this as "map scale/2817.947378".  This gives 1.956033687155673
   for the "scale 5512" original image.

   B)use the 'proj' command (from the proj.4 project) to calculate the
   "easting" and "northing":
      proj +proj=utm +lon_0=(lon of image center) +ellps=WGS84 -r << EOF
      > 42.94584 -113.2167
      > EOF
      319158.52       4757184.46

   C)Create the world file (in this case, named    

2)use gdalwarp to convert the image
(NOTE: GPSDrive "top_*" images should be "latlong".  "map_*" images MAY
be Orthographic [unconfirmed])
(QUESTION: What's the difference between "eqc" (Equirectangular) and
"latlon" ("Geographic")?)
   A)calculate the UTM zone
   B)gdalwarp to a .bmp (imagemagick appears to have trouble with
      /usr/bin/gdalwarp -s_srs '+proj=utm +zone=12 +datum=NAD83
-t_srs '+proj=latlong +datum=WGS84' -of bmp
map_42.94584_-113.2167_5512.jpeg top_kings_bowl.bmp
      Creating output file is that 1432P x 851L.
      ERROR 6: Dataset does not support the SetProjection() method.
      :0...10...20...30...40...50...60...70...80...90...100 - done.
(PROBLEM: gdalwarp couldn't convert to ortho: "too many pixels failed to
transform (441 of 441)")

   C)convert the image to 1280x1024 without changing the center or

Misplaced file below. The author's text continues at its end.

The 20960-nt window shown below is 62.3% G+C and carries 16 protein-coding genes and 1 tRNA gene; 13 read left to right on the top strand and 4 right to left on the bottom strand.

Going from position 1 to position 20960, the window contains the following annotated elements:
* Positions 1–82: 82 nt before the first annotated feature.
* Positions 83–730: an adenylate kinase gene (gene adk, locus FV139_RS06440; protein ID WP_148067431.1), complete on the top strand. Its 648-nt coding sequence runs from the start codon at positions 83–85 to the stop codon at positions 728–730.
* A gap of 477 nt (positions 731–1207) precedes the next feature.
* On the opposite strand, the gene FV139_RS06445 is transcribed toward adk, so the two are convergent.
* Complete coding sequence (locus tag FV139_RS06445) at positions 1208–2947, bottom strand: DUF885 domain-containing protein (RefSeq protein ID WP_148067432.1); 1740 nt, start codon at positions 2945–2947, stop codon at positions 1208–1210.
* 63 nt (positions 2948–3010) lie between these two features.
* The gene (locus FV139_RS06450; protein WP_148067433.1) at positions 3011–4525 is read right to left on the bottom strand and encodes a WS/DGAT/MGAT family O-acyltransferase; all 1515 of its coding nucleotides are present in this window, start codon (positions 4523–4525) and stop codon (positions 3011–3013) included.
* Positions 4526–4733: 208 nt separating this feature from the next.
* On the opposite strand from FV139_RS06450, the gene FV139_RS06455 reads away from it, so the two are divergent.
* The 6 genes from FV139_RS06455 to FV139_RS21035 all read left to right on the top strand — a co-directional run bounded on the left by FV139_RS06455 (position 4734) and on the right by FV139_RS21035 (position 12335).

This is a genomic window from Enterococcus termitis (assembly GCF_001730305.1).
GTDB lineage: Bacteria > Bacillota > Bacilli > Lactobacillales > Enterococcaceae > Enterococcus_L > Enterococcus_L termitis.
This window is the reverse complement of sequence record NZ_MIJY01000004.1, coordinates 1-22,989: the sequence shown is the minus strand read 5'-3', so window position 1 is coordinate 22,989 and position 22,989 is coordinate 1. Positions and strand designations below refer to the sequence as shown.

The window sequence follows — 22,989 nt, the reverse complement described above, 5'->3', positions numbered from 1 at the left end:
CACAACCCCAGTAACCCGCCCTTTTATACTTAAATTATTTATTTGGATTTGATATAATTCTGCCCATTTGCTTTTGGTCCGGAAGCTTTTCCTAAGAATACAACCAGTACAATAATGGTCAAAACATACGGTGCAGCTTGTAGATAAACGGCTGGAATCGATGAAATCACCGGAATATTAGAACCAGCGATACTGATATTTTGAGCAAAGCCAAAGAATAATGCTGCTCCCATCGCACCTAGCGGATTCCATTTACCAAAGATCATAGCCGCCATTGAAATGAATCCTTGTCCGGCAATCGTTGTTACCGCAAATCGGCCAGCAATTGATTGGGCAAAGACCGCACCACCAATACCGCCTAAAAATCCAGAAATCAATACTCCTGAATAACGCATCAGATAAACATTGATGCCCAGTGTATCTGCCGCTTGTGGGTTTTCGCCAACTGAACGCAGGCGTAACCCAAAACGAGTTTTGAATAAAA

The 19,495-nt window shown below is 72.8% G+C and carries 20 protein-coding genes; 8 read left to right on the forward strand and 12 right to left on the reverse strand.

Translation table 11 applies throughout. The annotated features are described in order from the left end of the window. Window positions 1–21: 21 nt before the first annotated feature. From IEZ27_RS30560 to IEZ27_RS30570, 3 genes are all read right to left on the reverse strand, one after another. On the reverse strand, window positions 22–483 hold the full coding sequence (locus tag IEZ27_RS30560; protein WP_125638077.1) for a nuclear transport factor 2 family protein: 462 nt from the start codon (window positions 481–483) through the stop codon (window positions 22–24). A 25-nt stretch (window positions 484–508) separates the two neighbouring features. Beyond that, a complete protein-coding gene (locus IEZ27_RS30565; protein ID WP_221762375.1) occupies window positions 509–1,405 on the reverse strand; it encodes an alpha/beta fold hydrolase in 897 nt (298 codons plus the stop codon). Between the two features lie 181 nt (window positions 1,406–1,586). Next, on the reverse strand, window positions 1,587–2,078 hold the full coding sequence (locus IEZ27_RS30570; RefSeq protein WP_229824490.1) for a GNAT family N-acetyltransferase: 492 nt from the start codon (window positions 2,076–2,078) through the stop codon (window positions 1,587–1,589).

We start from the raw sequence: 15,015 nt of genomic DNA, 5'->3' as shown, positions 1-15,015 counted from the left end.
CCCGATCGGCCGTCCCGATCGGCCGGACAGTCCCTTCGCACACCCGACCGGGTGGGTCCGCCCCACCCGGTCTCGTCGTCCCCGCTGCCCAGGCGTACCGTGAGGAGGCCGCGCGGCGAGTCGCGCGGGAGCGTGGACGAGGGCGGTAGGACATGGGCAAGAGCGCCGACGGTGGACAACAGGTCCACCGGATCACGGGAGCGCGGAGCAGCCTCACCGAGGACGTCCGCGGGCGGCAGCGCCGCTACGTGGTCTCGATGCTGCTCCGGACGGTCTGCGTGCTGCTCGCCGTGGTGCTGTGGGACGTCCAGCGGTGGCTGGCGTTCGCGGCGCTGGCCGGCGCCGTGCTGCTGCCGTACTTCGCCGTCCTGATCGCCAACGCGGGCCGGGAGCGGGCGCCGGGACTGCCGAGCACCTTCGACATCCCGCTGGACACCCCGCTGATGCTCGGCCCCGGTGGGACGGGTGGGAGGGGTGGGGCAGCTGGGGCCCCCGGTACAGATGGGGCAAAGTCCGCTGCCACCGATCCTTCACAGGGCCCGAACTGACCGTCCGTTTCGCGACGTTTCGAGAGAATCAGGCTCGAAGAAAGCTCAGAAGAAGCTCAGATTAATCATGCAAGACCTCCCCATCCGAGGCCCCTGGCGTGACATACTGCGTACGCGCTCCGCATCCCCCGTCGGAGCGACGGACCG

or warping the map
      i)for undersized height or width, add equal-sized blank borders to
      both sides of the undersized dimension
      ii)for oversized height/width, cut out an appropriately-sized

      mogrify -border 0x87 -crop 1280x1024+76+0 top_kings_bowl.bmp

3)Add the image to GPSDrive
   A)Copy image to ~/.gpsdrive or wherever GPSDrive looks for images
   B)Add the image to map_koord.txt
      top_kings_bowl.bmp 42.94584 -113.2167 5512
   C)(The worst part right now) - fiddle with the "scale" until the map

   actually works right.  By trial and error (and examining how the
   track file lined up with the road in the aerial photo) I was able to 
   determine that the new image appeared to be about 1:7000 instead of
   Change the map_koord.txt line accordingly.
      top_kings_bowl.bmp 42.94584 -113.2167 7000
(QUESTION: has the image actually been "rescaled" by the gdalwarp
process from GPSDrive's perspective, or has the "scale" of 5512 been
wrong all along?
The 5512 "scale" looks as correct as can be expected when left as UTM
and displayed as a "map_" file in GPSDrive...)

And now the track showing our travel correctly follows the road we took
into the feature.  Screenshots:

Since the real goal here for me is to be able to automate the entire
fetch/convert/add-to-GPSDrive process, I still need to figure out what
the problem is with the "scale", but otherwise this seems to be working.

It would also be nice to figure out why I can't get gdalwarp to convert
the image to an Orthographic projection as well (since the information
from Ed McNierney [thanks!] seems to imply there's a good chance that's
the "map_*" projection that GPSDrive uses), but being able to get
working Geographic (latlong) projection images is good enough for my
purposes right now.

Thanks again - suggestions welcome!